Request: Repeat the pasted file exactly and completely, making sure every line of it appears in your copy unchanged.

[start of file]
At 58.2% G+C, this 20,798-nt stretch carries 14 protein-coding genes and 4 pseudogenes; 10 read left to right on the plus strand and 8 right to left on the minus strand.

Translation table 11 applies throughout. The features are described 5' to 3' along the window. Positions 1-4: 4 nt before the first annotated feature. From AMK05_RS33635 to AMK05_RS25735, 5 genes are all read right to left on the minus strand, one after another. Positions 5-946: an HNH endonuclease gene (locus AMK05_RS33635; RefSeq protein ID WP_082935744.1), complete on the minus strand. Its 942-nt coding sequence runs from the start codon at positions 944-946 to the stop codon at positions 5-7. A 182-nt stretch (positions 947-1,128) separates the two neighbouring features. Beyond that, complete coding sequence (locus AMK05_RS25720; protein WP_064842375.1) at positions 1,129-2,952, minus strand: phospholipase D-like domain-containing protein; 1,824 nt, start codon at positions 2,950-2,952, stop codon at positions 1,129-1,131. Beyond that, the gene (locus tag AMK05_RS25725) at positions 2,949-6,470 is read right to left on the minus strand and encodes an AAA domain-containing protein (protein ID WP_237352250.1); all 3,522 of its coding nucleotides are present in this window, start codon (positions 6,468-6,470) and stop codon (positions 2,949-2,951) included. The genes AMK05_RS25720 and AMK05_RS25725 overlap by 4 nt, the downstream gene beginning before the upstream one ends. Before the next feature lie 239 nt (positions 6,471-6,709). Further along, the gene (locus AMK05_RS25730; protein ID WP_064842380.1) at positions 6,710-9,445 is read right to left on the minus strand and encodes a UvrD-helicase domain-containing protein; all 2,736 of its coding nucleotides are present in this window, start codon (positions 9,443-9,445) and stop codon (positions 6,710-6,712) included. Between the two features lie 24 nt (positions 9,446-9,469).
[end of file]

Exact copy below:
At 58.2% G+C, this 20,798-nt stretch carries 14 protein-coding genes and 4 pseudogenes; 10 read left to right on the plus strand and 8 right to left on the minus strand.

Translation table 11 applies throughout. The features are described 5' to 3' along the window. Positions 1-4: 4 nt before the first annotated feature. From AMK05_RS33635 to AMK05_RS25735, 5 genes are all read right to left on the minus strand, one after another. Positions 5-946: an HNH endonuclease gene (locus AMK05_RS33635; RefSeq protein ID WP_082935744.1), complete on the minus strand. Its 942-nt coding sequence runs from the start codon at positions 944-946 to the stop codon at positions 5-7. A 182-nt stretch (positions 947-1,128) separates the two neighbouring features. Beyond that, complete coding sequence (locus AMK05_RS25720; protein WP_064842375.1) at positions 1,129-2,952, minus strand: phospholipase D-like domain-containing protein; 1,824 nt, start codon at positions 2,950-2,952, stop codon at positions 1,129-1,131. Beyond that, the gene (locus tag AMK05_RS25725) at positions 2,949-6,470 is read right to left on the minus strand and encodes an AAA domain-containing protein (protein ID WP_237352250.1); all 3,522 of its coding nucleotides are present in this window, start codon (positions 6,468-6,470) and stop codon (positions 2,949-2,951) included. The genes AMK05_RS25720 and AMK05_RS25725 overlap by 4 nt, the downstream gene beginning before the upstream one ends. Before the next feature lie 239 nt (positions 6,471-6,709). Further along, the gene (locus AMK05_RS25730; protein ID WP_064842380.1) at positions 6,710-9,445 is read right to left on the minus strand and encodes a UvrD-helicase domain-containing protein; all 2,736 of its coding nucleotides are present in this window, start codon (positions 9,443-9,445) and stop codon (positions 6,710-6,712) included. Between the two features lie 24 nt (positions 9,446-9,469).